Brit Johnson/Elm Creek Raid

Michael has a BA in History & American Studies and an MSc in American History from the University of Edinburgh. He comes from a proud military family and has spent most of his career as an educator in the Middle East and Asia. His passion is travel, and he seizes any opportunity to share his experiences in the most immersive way possible, whether at sea or on the land.

Young County, Texas
Elm Creek Raid

The Elm Creek Raid had a black hero, Brit Johnson, whose wife and children, along with other members of the settlement, were taken captive by the Kiowas. He rode alone into Indian territory where he visited Milky Way's Comanche camp. The chief was openly jealous of the Kiowas' rich plunder and agreed to help Brit negotiate ransoms with the "tricky" Kiowas.

Frederic Remington's Ridden Down Picture
"Ridden Down" by Frederic Remington on display
at the Amon Carter Museum, Fort Worth Texas
(click on picture for larger view)

Brit traveled many times over the next few years between the Elm Creek community and Indian territory, delivering ransoms and returning with captives. In the end, the Kiowas decided they had been cheated by Brit and a few years later when Owl Prophet and a few of his Kiowas crossed the former slave's path nine miles north of Graham, they paid dearly to even the score.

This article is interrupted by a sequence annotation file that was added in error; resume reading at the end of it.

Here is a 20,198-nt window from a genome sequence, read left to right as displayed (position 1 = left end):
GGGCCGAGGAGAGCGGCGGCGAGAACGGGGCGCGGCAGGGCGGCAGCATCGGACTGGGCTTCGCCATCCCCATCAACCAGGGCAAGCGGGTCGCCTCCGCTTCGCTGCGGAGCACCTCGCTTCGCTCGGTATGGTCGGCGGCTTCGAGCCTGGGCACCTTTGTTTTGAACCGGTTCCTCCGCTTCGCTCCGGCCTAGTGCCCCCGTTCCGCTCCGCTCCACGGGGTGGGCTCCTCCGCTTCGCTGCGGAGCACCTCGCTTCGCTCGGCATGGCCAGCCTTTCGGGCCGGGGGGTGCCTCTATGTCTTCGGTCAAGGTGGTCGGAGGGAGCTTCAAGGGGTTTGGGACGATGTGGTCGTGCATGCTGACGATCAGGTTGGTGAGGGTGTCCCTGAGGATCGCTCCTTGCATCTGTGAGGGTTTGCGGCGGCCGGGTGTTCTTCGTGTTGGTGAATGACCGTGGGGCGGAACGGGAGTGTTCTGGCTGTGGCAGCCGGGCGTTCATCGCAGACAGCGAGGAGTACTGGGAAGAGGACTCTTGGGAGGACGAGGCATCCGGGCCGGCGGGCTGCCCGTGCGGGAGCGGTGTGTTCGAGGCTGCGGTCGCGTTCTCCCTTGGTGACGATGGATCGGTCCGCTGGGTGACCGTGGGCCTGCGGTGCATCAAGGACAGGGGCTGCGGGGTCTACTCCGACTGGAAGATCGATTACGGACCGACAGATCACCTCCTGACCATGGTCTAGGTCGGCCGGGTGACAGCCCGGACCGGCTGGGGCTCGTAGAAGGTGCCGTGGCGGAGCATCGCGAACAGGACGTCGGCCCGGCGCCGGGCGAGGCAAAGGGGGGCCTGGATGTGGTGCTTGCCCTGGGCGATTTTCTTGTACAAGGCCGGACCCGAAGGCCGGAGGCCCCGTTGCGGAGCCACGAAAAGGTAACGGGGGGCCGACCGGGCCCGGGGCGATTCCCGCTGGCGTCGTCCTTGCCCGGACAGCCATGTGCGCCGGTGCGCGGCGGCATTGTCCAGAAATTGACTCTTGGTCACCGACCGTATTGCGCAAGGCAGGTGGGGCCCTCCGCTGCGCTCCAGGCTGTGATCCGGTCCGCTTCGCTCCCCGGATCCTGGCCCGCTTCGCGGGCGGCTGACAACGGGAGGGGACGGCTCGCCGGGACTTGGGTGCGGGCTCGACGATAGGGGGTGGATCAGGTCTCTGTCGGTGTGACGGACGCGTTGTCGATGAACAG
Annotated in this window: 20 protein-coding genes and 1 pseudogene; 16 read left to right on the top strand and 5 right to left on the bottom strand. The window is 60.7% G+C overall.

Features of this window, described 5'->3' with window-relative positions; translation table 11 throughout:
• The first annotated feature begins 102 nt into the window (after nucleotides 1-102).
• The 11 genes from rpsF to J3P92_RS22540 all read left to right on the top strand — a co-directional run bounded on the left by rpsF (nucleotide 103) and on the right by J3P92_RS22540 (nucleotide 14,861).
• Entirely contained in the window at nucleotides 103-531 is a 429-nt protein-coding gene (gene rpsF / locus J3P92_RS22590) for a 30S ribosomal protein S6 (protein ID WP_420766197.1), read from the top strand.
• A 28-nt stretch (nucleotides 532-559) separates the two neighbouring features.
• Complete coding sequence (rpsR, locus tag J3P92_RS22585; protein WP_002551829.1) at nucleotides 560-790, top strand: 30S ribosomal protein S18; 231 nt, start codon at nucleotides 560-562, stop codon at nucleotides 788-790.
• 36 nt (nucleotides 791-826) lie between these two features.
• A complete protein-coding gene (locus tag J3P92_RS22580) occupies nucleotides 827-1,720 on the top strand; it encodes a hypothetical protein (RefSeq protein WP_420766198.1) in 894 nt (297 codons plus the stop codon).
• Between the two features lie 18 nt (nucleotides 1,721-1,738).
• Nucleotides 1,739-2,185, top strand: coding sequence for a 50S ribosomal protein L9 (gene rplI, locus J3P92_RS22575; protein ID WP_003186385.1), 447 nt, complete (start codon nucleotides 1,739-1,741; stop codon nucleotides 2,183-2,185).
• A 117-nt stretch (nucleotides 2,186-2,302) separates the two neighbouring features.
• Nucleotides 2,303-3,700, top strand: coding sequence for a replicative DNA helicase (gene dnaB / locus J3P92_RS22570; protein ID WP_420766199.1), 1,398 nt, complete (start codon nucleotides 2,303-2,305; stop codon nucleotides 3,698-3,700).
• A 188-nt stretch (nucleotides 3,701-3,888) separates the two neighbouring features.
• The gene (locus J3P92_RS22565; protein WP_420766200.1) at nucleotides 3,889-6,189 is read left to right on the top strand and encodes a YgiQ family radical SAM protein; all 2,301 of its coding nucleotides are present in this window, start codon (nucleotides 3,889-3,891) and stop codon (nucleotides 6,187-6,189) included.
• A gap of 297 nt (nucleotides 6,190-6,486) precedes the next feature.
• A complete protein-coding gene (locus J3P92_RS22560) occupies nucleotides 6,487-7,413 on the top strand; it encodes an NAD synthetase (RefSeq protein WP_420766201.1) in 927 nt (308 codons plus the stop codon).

Esa-Havey (Milky Way) Picture Milky Way's Wife Picture
Esa-Havey (Milky Way) and his wife.

My road trip continues back to the east on 380 until I take 1769 north to the Brit Johnson Marker. I continue a little further north from there and take the gravel road to the east which passes the old Turtle Hole where Brit was killed.

The drive toward Brit Johnson's Marker traces the Old Military-Butterfield Road. Along this route, Carter and Mackenzie led the Fourth Cavalry towards their new headquarters at Fort Richardson. Carter noted in his diary about passing a graveyard with three fresh graves. Those were Brit and his partners, protracted victims of the Elm Creek Raid.

Charles Goodnight Picture
Click on Charles Goodnight's picture (above)
for his description of the site at the Elm Creek Raid.

By far the most devastating Indian attack in North Texas was this very raid in Young County. Several movies have been based on the raid including "Black Fox" starring Christopher Reeve; and to some extent, John Ford's "The Searchers" starring John Wayne, though it more resembles the attack on Parker's Fort. Nearly a dozen soldiers and settlers were killed and that many more captured as well as ten thousand head of livestock, which represented a substantial portion of the area's wealth.

Movie Poster of The Searchers

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